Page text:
Thursday, 15 December 2016

ISIS may be gone, but Mosul still faces a long winter ahead

ISIS may be gone, but Mosul still faces a long winter ahead



Mosul, Iraq, Dec 14, 2016 / 12:02 am (CNA/EWTN News).- Christians, Muslims and other victims of ISIS feel relief over the terrorist group being pushed back from the Nineveh Plain area of Northern Iraq, but challenges remain for the region as winter sets in.
While he feels “great joy” that ISIS has been driven out, local Christians feel it's “unclear” who to turn to for safety, Archbishop Yohanna Petros Mochaz told international Catholic charity Aid to the Church in Need.
The Islamic State in Syria and Iraq, also known as ISIS or the Islamic State, is an extremist terrorist organization. In the summer of 2014, ISIS made inroads into the Nineveh Plain region of Iraq – a home of Christianity since the 1st Century A.D. – but over the course of 2016, areas in the region have been retaken from the organization's control by cooperation of various local and international actors.
In the two years of ISIS control, over 3.3 million Iraqis were internally displaced. While under ISIS control Christians and other refugees were subject to persecution, severe restrictions on religious belief, violence and death.
The archbishop explained that while these areas in Iraq have been retaken, civic trust has deteriorated, making moving back more difficult.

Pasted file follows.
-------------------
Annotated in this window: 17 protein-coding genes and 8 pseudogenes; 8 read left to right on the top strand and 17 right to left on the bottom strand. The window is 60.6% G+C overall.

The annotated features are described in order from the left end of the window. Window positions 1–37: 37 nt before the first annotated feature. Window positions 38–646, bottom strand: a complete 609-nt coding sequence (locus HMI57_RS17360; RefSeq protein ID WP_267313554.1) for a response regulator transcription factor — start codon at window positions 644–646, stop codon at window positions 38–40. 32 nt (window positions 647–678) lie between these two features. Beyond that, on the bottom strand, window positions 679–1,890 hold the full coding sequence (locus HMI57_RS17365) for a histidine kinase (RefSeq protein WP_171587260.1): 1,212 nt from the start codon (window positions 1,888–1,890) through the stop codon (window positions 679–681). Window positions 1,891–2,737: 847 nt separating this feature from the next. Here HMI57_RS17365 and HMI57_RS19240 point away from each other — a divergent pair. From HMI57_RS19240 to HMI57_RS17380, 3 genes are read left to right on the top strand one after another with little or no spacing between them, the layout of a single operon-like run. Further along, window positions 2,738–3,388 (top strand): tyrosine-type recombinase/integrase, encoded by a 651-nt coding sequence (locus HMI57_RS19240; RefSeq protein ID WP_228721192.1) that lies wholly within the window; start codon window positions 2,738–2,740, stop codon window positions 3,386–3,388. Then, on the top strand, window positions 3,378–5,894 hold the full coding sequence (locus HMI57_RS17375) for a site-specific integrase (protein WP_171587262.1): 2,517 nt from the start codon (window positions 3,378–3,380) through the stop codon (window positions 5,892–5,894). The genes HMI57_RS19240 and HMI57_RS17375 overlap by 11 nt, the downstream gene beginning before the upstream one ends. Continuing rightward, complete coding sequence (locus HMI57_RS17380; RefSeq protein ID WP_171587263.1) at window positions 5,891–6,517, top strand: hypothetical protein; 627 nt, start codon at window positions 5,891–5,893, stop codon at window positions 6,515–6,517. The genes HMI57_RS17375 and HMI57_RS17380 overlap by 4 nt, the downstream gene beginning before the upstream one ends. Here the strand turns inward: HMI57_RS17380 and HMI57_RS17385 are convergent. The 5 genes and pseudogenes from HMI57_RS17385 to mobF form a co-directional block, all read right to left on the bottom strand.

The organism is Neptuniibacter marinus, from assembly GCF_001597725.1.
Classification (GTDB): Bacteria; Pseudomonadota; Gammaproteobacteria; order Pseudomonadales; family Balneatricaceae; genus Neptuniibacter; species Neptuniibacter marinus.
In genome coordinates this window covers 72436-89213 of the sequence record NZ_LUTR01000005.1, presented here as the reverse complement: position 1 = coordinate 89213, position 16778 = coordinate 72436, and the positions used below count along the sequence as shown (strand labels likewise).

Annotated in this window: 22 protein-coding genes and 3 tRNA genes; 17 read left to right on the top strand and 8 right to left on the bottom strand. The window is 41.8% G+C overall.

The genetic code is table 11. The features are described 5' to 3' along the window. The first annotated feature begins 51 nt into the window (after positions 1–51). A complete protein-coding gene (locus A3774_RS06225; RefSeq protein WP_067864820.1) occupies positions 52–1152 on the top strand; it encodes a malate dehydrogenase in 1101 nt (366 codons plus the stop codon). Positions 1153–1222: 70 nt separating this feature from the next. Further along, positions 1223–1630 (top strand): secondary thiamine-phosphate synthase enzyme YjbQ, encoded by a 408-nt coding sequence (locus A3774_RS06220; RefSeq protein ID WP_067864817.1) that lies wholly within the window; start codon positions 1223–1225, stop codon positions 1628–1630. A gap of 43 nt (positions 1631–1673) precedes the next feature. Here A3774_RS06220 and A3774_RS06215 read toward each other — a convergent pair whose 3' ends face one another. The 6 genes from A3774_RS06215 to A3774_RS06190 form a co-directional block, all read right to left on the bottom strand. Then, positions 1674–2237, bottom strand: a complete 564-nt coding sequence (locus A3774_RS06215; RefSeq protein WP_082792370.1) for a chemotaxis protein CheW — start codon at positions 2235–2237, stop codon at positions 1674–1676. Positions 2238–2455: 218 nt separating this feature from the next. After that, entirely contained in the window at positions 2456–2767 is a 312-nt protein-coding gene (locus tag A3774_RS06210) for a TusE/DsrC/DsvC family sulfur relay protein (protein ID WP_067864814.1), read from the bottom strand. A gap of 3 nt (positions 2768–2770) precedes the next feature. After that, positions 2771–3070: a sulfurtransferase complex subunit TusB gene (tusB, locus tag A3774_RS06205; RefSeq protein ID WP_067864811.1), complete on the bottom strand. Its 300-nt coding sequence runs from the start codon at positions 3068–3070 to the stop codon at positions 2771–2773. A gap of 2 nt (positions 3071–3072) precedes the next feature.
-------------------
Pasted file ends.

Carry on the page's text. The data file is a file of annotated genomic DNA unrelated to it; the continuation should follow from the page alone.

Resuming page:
“We are afraid that we will have to continue to live with these people,” Archbishop Yohanna Petros Mochaz said. “We impatiently awaited liberation, and many wanted to return immediately, but there first need to be guarantees for our safety.”
Housing is also an issue, both for Christians trying to return home – only to find their homes burned – as well as for Muslim refugees from ISIS in the area. According to an interview in Foreign Policy with Bruno Geddo, head of the the U.N. High Commissioner for Refugees in Iraq, coming cold weather and housing shortages, along with ongoing fighting, may prompt a housing crisis in the coming months.
Geddo told Foreign Policy that the organization is preparing for a possible mass migration of up to 700,000 refugees – mostly Sunni Muslims – due to harsh winter conditions in Mosul and surrounding areas as well as a lack of housing for all of the refugees.
The issue of housing during the winter for refugees has been a primary concern of Catholic bishops in the region since the beginning of the Iraqi refugee crisis in 2014. Many refugee camps are not weather proof, some with only minimal protection from the elements.
Geddo also shared his concern that the tensions and continued fighting against ISIS may lead to increased sectarian violence, though he also mentioned that both international and Iraqi forces are taking precautions to reduce that threat.

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